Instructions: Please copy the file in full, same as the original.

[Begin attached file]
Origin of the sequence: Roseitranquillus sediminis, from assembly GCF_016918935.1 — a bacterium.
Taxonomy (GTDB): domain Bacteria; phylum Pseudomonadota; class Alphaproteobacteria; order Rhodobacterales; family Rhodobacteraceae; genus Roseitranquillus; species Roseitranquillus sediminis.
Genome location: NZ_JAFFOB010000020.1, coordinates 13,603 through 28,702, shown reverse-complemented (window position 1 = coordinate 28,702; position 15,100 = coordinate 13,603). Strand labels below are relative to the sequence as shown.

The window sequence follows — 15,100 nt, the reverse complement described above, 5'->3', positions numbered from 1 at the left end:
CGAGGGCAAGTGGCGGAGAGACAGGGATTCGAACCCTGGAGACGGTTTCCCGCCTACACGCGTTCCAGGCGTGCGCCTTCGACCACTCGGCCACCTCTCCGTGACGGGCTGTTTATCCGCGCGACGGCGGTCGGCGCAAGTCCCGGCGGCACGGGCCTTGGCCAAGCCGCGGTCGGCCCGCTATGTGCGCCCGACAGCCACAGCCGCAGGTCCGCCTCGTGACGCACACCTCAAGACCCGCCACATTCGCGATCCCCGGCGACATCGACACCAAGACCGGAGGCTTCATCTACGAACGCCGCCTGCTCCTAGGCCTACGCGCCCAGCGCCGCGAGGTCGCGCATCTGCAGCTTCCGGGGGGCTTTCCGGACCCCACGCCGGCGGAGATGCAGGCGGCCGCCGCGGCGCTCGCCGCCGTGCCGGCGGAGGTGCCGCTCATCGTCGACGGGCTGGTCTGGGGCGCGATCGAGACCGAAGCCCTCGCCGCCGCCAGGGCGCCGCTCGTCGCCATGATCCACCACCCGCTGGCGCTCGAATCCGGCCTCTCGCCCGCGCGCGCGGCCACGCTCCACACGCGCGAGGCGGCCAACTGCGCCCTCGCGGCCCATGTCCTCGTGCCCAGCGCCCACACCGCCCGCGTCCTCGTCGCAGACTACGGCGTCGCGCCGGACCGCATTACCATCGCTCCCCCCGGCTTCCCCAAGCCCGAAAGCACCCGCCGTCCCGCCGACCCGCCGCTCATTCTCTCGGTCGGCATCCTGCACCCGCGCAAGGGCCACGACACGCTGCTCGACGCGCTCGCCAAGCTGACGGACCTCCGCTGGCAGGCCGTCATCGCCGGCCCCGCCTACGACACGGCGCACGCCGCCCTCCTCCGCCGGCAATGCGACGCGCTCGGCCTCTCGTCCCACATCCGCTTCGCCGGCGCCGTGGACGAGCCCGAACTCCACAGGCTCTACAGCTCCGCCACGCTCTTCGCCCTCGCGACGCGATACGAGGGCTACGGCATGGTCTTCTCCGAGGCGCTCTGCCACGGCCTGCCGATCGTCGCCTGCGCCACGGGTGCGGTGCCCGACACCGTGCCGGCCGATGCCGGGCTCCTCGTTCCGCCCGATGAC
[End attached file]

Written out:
Origin of the sequence: Roseitranquillus sediminis, from assembly GCF_016918935.1 — a bacterium.
Taxonomy (GTDB): domain Bacteria; phylum Pseudomonadota; class Alphaproteobacteria; order Rhodobacterales; family Rhodobacteraceae; genus Roseitranquillus; species Roseitranquillus sediminis.
Genome location: NZ_JAFFOB010000020.1, coordinates 13,603 through 28,702, shown reverse-complemented (window position 1 = coordinate 28,702; position 15,100 = coordinate 13,603). Strand labels below are relative to the sequence as shown.

The window sequence follows — 15,100 nt, the reverse complement described above, 5'->3', positions numbered from 1 at the left end:
CGAGGGCAAGTGGCGGAGAGACAGGGATTCGAACCCTGGAGACGGTTTCCCGCCTACACGCGTTCCAGGCGTGCGCCTTCGACCACTCGGCCACCTCTCCGTGACGGGCTGTTTATCCGCGCGACGGCGGTCGGCGCAAGTCCCGGCGGCACGGGCCTTGGCCAAGCCGCGGTCGGCCCGCTATGTGCGCCCGACAGCCACAGCCGCAGGTCCGCCTCGTGACGCACACCTCAAGACCCGCCACATTCGCGATCCCCGGCGACATCGACACCAAGACCGGAGGCTTCATCTACGAACGCCGCCTGCTCCTAGGCCTACGCGCCCAGCGCCGCGAGGTCGCGCATCTGCAGCTTCCGGGGGGCTTTCCGGACCCCACGCCGGCGGAGATGCAGGCGGCCGCCGCGGCGCTCGCCGCCGTGCCGGCGGAGGTGCCGCTCATCGTCGACGGGCTGGTCTGGGGCGCGATCGAGACCGAAGCCCTCGCCGCCGCCAGGGCGCCGCTCGTCGCCATGATCCACCACCCGCTGGCGCTCGAATCCGGCCTCTCGCCCGCGCGCGCGGCCACGCTCCACACGCGCGAGGCGGCCAACTGCGCCCTCGCGGCCCATGTCCTCGTGCCCAGCGCCCACACCGCCCGCGTCCTCGTCGCAGACTACGGCGTCGCGCCGGACCGCATTACCATCGCTCCCCCCGGCTTCCCCAAGCCCGAAAGCACCCGCCGTCCCGCCGACCCGCCGCTCATTCTCTCGGTCGGCATCCTGCACCCGCGCAAGGGCCACGACACGCTGCTCGACGCGCTCGCCAAGCTGACGGACCTCCGCTGGCAGGCCGTCATCGCCGGCCCCGCCTACGACACGGCGCACGCCGCCCTCCTCCGCCGGCAATGCGACGCGCTCGGCCTCTCGTCCCACATCCGCTTCGCCGGCGCCGTGGACGAGCCCGAACTCCACAGGCTCTACAGCTCCGCCACGCTCTTCGCCCTCGCGACGCGATACGAGGGCTACGGCATGGTCTTCTCCGAGGCGCTCTGCCACGGCCTGCCGATCGTCGCCTGCGCCACGGGTGCGGTGCCCGACACCGTGCCGGCCGATGCCGGGCTCCTCGTTCCGCCCGATGAC